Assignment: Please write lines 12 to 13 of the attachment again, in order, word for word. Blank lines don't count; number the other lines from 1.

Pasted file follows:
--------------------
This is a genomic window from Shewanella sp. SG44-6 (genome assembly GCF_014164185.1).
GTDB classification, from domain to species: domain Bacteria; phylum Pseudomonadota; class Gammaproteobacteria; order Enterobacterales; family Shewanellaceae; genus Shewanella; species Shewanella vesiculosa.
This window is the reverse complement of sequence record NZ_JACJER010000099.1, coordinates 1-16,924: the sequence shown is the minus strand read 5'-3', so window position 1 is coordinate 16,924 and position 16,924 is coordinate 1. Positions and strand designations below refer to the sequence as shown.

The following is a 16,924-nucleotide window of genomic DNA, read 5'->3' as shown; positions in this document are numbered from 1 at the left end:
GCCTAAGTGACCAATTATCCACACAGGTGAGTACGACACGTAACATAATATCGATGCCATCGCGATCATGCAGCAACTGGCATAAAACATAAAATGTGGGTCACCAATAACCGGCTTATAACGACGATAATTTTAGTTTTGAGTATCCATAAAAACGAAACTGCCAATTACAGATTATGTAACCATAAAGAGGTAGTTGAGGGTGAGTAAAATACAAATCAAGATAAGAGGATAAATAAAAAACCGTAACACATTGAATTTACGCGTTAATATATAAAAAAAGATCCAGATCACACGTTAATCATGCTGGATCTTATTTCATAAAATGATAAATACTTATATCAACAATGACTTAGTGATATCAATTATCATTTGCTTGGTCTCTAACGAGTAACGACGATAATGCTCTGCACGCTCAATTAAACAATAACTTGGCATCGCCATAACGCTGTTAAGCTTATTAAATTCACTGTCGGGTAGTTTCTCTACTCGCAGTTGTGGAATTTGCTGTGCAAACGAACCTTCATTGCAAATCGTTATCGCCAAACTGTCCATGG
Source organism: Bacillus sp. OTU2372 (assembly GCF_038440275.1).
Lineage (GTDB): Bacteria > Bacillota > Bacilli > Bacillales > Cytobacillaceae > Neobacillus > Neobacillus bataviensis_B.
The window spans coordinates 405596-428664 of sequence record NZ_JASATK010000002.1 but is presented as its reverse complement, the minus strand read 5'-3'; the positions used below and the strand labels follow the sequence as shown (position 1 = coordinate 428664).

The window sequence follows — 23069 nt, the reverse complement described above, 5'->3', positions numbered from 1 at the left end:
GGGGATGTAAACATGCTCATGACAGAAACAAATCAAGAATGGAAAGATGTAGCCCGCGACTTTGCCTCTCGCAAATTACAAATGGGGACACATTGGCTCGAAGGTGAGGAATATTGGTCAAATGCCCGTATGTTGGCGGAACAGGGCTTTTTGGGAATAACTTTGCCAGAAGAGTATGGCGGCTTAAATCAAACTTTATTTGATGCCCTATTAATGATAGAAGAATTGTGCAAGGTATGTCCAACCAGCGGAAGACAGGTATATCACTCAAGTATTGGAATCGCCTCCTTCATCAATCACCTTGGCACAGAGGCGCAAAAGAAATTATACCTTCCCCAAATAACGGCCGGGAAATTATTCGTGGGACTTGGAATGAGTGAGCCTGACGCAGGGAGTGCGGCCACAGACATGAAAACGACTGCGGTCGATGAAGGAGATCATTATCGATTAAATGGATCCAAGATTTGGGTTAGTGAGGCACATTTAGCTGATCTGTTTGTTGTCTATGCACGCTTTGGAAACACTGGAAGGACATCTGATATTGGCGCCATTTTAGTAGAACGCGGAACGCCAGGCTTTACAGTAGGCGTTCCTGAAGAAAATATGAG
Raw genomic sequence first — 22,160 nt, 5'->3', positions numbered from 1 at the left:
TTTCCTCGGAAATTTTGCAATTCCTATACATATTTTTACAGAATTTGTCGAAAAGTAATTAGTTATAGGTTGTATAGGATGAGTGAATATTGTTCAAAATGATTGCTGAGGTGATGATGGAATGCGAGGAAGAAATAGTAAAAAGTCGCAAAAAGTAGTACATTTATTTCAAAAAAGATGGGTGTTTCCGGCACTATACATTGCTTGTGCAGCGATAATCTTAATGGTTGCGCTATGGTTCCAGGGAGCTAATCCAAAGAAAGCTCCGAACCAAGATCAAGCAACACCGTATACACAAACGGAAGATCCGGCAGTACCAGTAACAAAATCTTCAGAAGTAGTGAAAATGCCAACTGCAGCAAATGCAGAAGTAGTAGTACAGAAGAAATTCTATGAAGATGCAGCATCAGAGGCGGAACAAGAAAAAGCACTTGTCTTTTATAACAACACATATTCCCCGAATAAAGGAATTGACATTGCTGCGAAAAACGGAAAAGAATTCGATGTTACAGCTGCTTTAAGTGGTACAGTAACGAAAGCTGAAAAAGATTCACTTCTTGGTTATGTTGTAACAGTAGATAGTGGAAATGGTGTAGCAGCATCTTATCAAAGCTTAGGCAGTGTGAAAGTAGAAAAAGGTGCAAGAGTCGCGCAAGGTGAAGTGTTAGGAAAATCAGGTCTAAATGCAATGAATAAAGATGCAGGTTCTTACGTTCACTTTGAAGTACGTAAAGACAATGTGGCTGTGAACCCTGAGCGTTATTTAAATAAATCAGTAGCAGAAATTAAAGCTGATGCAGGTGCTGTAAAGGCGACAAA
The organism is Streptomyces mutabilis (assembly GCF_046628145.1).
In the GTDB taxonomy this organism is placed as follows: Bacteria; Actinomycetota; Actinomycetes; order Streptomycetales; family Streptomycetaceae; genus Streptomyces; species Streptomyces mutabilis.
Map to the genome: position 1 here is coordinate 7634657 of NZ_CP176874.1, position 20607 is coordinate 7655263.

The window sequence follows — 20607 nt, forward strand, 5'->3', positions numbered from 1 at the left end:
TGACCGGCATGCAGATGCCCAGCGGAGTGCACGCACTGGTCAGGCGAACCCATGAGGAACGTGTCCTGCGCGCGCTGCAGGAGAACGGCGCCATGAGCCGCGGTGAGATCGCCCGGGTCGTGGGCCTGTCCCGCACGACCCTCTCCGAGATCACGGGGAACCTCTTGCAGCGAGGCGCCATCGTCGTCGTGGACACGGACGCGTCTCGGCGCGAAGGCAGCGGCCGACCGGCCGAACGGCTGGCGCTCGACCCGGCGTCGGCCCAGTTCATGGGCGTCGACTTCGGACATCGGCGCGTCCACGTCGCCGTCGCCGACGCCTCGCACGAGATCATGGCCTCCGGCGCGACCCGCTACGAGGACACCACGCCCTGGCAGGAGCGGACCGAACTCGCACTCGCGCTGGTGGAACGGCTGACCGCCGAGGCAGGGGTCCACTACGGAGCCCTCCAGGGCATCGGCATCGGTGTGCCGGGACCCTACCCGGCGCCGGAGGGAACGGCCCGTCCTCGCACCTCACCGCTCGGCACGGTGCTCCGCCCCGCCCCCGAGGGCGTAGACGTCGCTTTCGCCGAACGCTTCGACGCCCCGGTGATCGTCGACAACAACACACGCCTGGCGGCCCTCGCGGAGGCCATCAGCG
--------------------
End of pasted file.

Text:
TTTCCTCGGAAATTTTGCAATTCCTATACATATTTTTACAGAATTTGTCGAAAAGTAATTAGTTATAGGTTGTATAGGATGAGTGAATATTGTTCAAAATGATTGCTGAGGTGATGATGGAATGCGAGGAAGAAATAGTAAAAAGTCGCAAAAAGTAGTACATTTATTTCAAAAAAGATGGGTGTTTCCGGCACTATACATTGCTTGTGCAGCGATAATCTTAATGGTTGCGCTATGGTTCCAGGGAGCTAATCCAAAGAAAGCTCCGAACCAAGATCAAGCAACACCGTATACACAAACGGAAGATCCGGCAGTACCAGTAACAAAATCTTCAGAAGTAGTGAAAATGCCAACTGCAGCAAATGCAGAAGTAGTAGTACAGAAGAAATTCTATGAAGATGCAGCATCAGAGGCGGAACAAGAAAAAGCACTTGTCTTTTATAACAACACATATTCCCCGAATAAAGGAATTGACATTGCTGCGAAAAACGGAAAAGAATTCGATGTTACAGCTGCTTTAAGTGGTACAGTAACGAAAGCTGAAAAAGATTCACTTCTTGGTTATGTTGTAACAGTAGATAGTGGAAATGGTGTAGCAGCATCTTATCAAAGCTTAGGCAGTGTGAAAGTAGAAAAAGGTGCAAGAGTCGCGCAAGGTGAAGTGTTAGGAAAATCAGGTCTAAATGCAATGAATAAAGATGCAGGTTCTTACGTTCACTTTGAAGTACGTAAAGACAATGTGGCTGTGAACCCTGAGCGTTATTTAAATAAATCAGTAGCAGAAATTAAAGCTGATGCAGGTGCTGTAAAGGCGACAAA
The organism is Streptomyces mutabilis (assembly GCF_046628145.1).